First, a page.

The oil painting The Fighting Temeraire Tugged to her Last Berth to be Broken up was rendered by the English artist Joseph Mallord William Turner in 1839. One of the most important Romantic painters, Turner is best known for his mesmerizing marines, such as this one. This painting hangs in the National Gallery in London and in 2005 was voted “the nation’s favorite painting” in a survey developed by a radio show in the BBC Radio.
The canvas shows a navy sailboat being towed to Rotherhithe to be torn apart. This work has a nationalist aspect, for this is a ship used by the English in the Napoleonic Wars and was victorious in the battles in which it participated. The subject was one very personal to Turner. He never sold this painting and had no intentions of doing so. He called it “my Darling.”
The composition is full of small details that enrich the work. The moon, for example, on the upper left corner of the canvas. It could go unnoticed, wasn’t for the reflection Turner added to the sea, which extends to the bottom edge of the canvas.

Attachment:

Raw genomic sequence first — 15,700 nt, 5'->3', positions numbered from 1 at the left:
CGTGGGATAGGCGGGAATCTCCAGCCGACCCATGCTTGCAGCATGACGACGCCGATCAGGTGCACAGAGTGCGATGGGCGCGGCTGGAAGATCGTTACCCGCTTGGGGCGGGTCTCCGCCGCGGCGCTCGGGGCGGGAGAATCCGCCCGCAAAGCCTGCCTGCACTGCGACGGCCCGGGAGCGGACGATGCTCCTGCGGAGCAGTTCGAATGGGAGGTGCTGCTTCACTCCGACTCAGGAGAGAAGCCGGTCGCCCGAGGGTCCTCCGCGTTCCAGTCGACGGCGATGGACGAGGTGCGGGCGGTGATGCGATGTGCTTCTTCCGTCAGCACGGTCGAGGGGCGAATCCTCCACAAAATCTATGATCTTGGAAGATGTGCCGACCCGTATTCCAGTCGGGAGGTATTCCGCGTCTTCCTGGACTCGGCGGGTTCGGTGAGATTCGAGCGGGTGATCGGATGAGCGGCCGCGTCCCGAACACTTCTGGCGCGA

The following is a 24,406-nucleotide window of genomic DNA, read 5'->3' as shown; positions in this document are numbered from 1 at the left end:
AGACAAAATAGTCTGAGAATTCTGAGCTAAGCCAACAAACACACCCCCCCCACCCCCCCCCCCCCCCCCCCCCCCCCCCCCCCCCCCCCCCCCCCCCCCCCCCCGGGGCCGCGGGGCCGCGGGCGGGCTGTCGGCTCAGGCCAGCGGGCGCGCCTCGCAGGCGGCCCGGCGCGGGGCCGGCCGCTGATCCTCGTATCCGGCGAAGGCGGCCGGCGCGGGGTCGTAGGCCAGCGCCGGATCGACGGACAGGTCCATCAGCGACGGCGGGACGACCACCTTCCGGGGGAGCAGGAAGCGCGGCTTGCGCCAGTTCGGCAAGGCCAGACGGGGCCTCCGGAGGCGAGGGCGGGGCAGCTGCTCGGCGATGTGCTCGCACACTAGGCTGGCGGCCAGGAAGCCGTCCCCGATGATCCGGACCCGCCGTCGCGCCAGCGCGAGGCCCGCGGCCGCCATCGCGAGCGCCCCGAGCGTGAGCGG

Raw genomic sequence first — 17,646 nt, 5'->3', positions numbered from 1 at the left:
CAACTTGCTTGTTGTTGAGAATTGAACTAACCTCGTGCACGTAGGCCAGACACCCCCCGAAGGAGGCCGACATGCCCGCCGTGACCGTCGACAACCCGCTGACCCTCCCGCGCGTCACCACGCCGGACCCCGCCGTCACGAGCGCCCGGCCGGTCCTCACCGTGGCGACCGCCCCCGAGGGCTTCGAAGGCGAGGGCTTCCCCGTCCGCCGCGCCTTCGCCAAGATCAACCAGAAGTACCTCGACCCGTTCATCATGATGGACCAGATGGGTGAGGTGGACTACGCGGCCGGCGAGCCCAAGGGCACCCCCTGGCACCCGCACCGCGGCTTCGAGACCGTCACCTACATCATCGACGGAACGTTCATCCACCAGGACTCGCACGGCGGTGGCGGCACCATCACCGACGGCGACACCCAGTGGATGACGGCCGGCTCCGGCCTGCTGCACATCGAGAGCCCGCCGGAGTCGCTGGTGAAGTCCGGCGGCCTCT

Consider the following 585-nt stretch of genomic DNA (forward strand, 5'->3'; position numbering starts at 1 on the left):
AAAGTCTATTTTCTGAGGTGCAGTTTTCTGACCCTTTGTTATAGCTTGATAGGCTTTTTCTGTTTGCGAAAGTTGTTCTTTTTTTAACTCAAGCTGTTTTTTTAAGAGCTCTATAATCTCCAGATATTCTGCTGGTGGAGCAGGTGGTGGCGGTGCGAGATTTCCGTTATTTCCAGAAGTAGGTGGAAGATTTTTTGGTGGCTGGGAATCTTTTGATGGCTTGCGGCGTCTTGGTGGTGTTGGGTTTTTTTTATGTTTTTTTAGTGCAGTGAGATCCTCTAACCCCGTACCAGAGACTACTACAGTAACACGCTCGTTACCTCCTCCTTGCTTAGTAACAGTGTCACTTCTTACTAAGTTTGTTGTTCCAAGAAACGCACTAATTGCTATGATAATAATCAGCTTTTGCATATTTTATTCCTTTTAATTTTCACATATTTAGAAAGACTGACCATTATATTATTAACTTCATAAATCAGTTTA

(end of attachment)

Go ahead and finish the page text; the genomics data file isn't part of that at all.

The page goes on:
The way Turner depicted the Temeraire ship shows the respect he had for it. In reality, the ship was in a much worst state as it was taken to be broken up to scrap. Here in The Fighting Temeraire, we see a beautiful, almost dream-like ship. Its colors seem unreal, in contrast to the landscape. The hues are clearer on it than in all other areas of the painting. To create an even more powerful aspect for the Temeraire, Turner painted the tugboat with very dark shades of brown.
The Romantic characteristic of depicting nature as Sublime can be seen in this work by Turner. The sky takes up two-thirds of the composition, and the color palette with which it was constructed is mesmerizing. The artist added a clear blue background of the ship to increase the contrast with the sky.
The sun, on the bottom right of the canvas, becomes the center of a swirling movement we can notice in the composition. The smoke that the steam-tugboat releases into the air also drifts in the direction of the sun, reinforcing this movement. Turner used shades of orange and yellow to create the sunbeams that extend from the sun to the upper right corner of the picture.
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